This is the current version of the pulk that I've been using for the past few years for my back country, winter camping trips. I've found this set up to have a low centre of gravity and pulls straight. The key to a good pulk is keeping the centre of gravity low. In powder snow pulks have a tendency to list to one side and in a turn the will quit often turn onto their side making it very difficult to navigate through trees or on tight trails. It's also a pain in the ass to have to constantly unhook yourself in order to right the sled.

I'm often asked, "what is a pulk". In its simplest form a pulk is a sled that is fixed to the puller with ridged poles. If the sled is fixed to the puller with rope then it's just a sled.

The first photo shows the pulk open with the shovel that I use to move snow in camp. It is used to move snow onto the sides of the tent for added warmth, dig pits for kitchens and wind breaks or to create a seat in a snow bank. You can also see my blue foam pad that is used as a sit-upon so my ass doesn't get too cold while sitting in the snow.

I started with two 5 foot children's toboggans from Canadian Tire. I set them together like a clam shell using shock cord as a hinge. This created a long and fairly wide container to carry all my gear. To create a latch I cut slots in the rim of the upper sled and drilled a corresponding hole in the lower sled. A shock cord was fed through the hole and then through a piece of one inch dowel. The dowel is lifted over the rim of the top sled and rests on the bottom of the rim of the, upside down, sled to hold the two together.

In the first photo a yellow rope can be seen woven in a way through the sides of the bottom sled, the two free ends are fed out the front of the pulk and are as long as the poles. they serve as an emergency system in case the poles fail some how. Believe me it's a good idea to have them in place. On two trips now, the poles have failed due to some pretty hard crashes and the ropes were a life saver. On the end of the rope are caribiners that serve to attach the rope to the harness.
To attach the poles to the pulk I used small caster wheels, purchased at Canadian Tire, to create a sort of rotating hinge. I first cut off the rubber wheel then sawed off the axle with a hacksaw. For the connecting poles I used a couple of 5 foot lengths of electrical conduit. 1/4" holes were drilled in either end. One end is attached to the caster hinge via a pin that was purchased at Peavy Mart. I am working on a design that uses 1/2" fiberglass poles. These will be lighter and more durable than the metal conduit.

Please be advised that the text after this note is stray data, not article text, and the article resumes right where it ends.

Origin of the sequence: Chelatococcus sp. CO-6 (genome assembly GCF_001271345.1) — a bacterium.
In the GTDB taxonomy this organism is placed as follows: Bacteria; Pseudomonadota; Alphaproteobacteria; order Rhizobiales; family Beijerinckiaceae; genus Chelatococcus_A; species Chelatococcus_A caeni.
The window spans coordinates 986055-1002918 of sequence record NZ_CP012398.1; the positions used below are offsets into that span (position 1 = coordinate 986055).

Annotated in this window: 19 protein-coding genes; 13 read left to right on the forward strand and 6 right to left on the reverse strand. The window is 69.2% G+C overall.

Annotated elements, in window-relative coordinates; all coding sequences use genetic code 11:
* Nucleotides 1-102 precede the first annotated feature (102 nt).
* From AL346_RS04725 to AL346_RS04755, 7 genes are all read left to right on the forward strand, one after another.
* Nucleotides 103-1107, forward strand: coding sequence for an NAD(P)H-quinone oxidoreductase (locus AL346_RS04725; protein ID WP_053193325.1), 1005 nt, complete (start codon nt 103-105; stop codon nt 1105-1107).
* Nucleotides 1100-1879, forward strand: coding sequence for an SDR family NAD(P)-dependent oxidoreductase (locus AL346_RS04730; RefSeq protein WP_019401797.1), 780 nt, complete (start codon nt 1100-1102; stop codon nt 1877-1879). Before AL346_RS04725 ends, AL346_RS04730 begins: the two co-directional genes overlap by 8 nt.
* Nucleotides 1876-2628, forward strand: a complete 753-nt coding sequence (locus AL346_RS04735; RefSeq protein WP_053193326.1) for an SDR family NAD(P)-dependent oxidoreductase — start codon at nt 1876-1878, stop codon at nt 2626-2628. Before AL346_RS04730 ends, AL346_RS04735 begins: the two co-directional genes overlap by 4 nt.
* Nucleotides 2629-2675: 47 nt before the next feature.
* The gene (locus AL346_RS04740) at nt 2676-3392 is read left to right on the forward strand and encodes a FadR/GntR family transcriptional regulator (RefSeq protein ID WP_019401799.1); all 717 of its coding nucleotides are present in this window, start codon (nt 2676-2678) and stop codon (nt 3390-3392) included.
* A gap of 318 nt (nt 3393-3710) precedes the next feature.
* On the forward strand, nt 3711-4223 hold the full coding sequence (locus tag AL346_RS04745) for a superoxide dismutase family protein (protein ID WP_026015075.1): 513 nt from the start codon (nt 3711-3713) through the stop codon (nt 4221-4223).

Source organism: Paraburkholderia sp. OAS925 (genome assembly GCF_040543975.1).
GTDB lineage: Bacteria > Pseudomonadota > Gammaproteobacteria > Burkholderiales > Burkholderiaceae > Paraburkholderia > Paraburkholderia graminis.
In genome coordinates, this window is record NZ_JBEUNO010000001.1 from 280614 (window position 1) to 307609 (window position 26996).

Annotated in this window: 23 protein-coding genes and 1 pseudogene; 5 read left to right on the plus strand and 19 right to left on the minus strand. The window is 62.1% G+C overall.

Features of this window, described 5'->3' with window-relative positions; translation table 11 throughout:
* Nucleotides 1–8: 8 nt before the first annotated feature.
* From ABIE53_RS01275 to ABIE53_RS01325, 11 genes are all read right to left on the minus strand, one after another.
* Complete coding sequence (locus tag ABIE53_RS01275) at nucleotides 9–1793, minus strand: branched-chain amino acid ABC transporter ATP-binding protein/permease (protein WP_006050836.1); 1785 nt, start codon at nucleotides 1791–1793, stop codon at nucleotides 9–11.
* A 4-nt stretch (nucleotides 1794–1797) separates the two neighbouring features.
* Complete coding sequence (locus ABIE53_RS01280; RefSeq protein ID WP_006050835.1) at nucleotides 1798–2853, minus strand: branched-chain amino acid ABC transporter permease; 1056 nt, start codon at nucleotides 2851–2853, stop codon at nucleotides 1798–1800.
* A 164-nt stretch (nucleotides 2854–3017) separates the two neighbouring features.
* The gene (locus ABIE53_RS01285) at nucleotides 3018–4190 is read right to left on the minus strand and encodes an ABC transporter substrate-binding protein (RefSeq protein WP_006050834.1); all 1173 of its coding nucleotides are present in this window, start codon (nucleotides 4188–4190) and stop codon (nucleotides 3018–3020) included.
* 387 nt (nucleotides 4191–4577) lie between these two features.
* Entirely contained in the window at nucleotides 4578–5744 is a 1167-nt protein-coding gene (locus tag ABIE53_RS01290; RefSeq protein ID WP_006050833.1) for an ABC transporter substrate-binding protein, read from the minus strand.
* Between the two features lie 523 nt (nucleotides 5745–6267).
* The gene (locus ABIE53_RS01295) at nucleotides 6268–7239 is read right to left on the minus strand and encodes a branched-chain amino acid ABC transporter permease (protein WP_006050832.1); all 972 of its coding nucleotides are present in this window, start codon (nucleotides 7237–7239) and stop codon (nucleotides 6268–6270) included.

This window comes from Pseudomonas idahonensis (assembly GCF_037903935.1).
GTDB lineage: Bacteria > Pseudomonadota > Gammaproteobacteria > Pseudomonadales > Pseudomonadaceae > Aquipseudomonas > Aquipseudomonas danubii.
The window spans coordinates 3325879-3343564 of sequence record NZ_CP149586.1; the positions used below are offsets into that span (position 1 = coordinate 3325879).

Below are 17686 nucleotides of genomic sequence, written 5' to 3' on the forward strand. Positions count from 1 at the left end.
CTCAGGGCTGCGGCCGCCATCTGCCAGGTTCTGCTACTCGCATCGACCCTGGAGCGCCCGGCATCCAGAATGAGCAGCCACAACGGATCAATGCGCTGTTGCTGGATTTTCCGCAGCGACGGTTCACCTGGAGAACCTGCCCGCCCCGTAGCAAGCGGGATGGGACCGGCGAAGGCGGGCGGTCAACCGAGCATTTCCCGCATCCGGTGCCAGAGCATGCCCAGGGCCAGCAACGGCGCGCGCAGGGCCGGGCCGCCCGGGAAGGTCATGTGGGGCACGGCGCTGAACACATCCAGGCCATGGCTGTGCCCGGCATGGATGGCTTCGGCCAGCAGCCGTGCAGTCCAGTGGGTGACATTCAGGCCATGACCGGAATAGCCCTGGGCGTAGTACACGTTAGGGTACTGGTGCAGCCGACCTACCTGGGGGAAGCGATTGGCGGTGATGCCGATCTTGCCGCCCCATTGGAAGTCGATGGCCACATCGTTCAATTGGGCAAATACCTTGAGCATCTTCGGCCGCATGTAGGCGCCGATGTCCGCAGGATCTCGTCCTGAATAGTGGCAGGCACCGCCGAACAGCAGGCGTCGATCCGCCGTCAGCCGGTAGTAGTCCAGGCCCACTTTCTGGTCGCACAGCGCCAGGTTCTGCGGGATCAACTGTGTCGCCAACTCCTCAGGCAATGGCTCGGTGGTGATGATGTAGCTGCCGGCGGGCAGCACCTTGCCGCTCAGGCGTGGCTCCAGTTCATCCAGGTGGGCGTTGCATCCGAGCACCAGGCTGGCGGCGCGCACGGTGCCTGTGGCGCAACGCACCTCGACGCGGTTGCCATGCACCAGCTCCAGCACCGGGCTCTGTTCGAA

A harness was fashioned using the straps from an old backpack. A hip belt was sewed on to help distribute the load evenly on the shoulders and hips. To connect the poles to the harness, a clasp is bolted to the other end of the pole. After having crashed awfully hard a few times I've discovered that these clasps are the weak link in the pole system. This is a good thing because other components like to pulk itself are spared the force of a hard fall. On the hip belt of the harness the receiving end of a hook and latch for a gate was covered with leather and sewn in place with an awl.
To finish it off I strung up the top with shock cord to create a lashing system to hold down extra gear. It works very well for a pair of skis or a pair of snowshoes.

The only other changes I plan on making are the addition of a latch on the front and back to keep the two shells closed more securely. I've also been toying with the idea of building my own carbon/kevlar shells.